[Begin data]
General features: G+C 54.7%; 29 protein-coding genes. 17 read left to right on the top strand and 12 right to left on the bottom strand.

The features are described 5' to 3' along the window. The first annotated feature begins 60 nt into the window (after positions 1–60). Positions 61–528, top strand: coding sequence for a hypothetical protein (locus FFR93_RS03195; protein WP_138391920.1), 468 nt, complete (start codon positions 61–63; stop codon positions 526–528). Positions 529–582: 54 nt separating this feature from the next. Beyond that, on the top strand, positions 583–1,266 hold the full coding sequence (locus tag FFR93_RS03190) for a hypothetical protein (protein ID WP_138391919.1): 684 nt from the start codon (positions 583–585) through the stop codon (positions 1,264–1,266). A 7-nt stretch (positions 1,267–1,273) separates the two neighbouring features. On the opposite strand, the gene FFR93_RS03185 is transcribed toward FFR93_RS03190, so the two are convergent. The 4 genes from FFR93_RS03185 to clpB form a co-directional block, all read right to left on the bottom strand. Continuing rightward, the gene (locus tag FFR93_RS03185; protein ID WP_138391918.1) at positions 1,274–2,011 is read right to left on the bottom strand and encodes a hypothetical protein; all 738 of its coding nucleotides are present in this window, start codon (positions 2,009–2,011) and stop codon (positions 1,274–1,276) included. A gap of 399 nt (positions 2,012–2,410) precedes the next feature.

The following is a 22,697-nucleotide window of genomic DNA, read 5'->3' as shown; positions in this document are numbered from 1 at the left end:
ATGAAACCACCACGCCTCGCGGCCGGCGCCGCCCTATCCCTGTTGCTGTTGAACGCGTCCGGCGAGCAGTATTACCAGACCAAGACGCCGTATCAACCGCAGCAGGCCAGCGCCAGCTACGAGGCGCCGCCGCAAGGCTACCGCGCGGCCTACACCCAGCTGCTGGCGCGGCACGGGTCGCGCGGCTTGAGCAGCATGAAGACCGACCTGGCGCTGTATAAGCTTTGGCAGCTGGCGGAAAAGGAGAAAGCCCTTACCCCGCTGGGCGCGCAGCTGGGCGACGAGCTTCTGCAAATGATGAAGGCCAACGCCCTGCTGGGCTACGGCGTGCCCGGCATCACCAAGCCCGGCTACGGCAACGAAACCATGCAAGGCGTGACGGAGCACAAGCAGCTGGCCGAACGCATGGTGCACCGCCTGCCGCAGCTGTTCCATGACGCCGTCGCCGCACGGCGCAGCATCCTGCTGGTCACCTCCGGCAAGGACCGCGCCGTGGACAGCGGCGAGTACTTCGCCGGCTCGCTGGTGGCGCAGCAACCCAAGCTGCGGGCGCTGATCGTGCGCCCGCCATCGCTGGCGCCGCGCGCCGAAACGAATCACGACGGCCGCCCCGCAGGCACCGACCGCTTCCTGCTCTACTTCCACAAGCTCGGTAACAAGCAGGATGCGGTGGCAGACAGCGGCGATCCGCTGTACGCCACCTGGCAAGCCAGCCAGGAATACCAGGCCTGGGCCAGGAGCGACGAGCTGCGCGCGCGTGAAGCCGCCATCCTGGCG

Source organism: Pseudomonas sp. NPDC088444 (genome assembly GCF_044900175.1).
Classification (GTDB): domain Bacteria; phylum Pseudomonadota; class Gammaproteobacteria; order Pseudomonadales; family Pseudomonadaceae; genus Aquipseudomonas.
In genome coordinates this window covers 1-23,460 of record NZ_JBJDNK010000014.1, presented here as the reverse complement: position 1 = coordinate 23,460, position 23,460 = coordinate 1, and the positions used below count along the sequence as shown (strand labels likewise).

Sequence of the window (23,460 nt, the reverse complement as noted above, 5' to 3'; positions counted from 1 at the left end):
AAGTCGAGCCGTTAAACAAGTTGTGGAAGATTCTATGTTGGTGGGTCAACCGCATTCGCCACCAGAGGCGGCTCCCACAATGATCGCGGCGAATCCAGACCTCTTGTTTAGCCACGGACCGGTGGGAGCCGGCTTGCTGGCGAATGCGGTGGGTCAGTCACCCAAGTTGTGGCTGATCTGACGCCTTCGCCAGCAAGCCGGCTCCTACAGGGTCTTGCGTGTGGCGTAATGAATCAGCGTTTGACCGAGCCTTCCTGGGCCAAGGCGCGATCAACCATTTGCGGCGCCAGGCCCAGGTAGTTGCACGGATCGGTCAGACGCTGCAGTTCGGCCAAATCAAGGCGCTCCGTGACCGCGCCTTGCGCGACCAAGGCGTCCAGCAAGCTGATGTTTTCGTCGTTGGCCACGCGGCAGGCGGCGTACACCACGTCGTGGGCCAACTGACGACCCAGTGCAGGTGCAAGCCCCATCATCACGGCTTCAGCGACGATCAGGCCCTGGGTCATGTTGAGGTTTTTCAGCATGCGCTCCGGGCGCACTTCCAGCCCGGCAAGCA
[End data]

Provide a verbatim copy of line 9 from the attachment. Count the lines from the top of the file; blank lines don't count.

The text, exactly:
AAGTCGAGCCGTTAAACAAGTTGTGGAAGATTCTATGTTGGTGGGTCAACCGCATTCGCCACCAGAGGCGGCTCCCACAATGATCGCGGCGAATCCAGACCTCTTGTTTAGCCACGGACCGGTGGGAGCCGGCTTGCTGGCGAATGCGGTGGGTCAGTCACCCAAGTTGTGGCTGATCTGACGCCTTCGCCAGCAAGCCGGCTCCTACAGGGTCTTGCGTGTGGCGTAATGAATCAGCGTTTGACCGAGCCTTCCTGGGCCAAGGCGCGATCAACCATTTGCGGCGCCAGGCCCAGGTAGTTGCACGGATCGGTCAGACGCTGCAGTTCGGCCAAATCAAGGCGCTCCGTGACCGCGCCTTGCGCGACCAAGGCGTCCAGCAAGCTGATGTTTTCGTCGTTGGCCACGCGGCAGGCGGCGTACACCACGTCGTGGGCCAACTGACGACCCAGTGCAGGTGCAAGCCCCATCATCACGGCTTCAGCGACGATCAGGCCCTGGGTCATGTTGAGGTTTTTCAGCATGCGCTCCGGGCGCACTTCCAGCCCGGCAAGCA